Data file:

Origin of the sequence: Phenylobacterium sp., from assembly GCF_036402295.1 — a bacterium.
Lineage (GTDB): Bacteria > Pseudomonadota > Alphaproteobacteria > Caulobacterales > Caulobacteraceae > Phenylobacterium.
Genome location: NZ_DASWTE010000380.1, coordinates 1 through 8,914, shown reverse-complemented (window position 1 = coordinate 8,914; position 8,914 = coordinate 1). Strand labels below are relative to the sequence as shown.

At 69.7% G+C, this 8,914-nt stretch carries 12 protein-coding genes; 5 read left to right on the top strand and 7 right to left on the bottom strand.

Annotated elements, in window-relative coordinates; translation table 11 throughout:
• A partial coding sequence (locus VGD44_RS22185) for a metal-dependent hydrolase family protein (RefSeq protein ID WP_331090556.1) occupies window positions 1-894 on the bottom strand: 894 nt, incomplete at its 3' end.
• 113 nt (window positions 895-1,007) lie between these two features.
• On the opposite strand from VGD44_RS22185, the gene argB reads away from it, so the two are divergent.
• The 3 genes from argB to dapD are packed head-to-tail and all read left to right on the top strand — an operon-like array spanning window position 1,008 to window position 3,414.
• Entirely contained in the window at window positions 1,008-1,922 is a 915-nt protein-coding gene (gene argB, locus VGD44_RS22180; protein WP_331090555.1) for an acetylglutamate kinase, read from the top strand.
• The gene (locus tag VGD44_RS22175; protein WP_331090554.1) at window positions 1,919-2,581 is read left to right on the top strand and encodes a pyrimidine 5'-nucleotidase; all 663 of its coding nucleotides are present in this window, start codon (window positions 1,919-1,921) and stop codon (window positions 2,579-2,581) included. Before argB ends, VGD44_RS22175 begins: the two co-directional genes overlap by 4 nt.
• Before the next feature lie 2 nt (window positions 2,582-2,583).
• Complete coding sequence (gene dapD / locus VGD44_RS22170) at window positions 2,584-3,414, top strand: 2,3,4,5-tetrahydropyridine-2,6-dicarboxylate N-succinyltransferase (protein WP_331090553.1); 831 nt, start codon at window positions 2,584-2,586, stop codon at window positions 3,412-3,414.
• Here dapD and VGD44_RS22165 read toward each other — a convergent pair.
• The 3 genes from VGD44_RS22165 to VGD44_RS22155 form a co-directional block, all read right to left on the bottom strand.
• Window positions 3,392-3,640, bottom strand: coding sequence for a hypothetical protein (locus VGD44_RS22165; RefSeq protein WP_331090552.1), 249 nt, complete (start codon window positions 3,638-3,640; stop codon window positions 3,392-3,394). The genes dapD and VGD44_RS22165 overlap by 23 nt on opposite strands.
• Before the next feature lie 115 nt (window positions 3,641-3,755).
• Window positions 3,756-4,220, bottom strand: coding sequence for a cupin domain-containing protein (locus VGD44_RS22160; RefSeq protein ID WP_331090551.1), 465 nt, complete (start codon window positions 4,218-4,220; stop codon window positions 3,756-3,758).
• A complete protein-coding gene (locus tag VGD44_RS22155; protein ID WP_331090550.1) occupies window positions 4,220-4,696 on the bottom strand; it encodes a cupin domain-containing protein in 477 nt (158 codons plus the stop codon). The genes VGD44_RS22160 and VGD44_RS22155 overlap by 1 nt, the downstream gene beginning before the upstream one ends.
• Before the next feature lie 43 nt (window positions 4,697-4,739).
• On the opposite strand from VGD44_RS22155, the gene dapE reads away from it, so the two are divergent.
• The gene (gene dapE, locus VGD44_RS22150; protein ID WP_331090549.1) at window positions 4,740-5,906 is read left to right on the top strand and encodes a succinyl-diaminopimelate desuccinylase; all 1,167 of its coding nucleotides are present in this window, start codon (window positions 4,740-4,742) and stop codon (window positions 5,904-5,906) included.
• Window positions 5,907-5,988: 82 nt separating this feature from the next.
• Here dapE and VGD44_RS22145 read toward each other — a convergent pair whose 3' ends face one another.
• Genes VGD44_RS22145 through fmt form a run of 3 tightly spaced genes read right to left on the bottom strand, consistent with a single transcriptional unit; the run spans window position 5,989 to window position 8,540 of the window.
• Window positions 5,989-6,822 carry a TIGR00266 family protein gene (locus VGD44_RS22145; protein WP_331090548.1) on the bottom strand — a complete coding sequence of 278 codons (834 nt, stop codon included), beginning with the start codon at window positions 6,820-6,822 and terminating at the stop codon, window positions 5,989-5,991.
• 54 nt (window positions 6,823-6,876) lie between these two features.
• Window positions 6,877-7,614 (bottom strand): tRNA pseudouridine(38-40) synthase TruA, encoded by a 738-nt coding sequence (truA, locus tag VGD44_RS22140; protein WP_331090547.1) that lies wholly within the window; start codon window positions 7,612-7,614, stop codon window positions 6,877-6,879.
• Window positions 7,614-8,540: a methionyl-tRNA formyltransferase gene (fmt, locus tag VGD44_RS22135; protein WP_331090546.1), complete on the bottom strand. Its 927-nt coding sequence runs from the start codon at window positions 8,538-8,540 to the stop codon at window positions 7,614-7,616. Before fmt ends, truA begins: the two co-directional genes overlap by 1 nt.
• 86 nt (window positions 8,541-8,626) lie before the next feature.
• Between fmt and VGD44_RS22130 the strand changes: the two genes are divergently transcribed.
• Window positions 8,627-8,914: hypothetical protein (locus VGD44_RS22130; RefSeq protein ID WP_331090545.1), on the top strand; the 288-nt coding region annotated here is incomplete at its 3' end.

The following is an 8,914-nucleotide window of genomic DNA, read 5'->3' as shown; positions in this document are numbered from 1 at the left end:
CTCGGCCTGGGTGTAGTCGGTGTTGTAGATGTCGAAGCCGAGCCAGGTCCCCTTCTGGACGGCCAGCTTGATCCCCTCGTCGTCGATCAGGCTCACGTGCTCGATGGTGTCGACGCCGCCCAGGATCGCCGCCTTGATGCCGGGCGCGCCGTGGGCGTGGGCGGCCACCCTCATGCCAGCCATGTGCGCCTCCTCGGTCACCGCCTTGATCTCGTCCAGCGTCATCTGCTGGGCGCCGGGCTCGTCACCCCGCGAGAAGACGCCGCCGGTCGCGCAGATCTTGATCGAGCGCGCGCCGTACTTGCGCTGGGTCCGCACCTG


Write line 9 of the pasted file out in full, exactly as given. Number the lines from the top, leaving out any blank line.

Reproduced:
• The 3 genes from argB to dapD are packed head-to-tail and all read left to right on the top strand — an operon-like array spanning window position 1,008 to window position 3,414.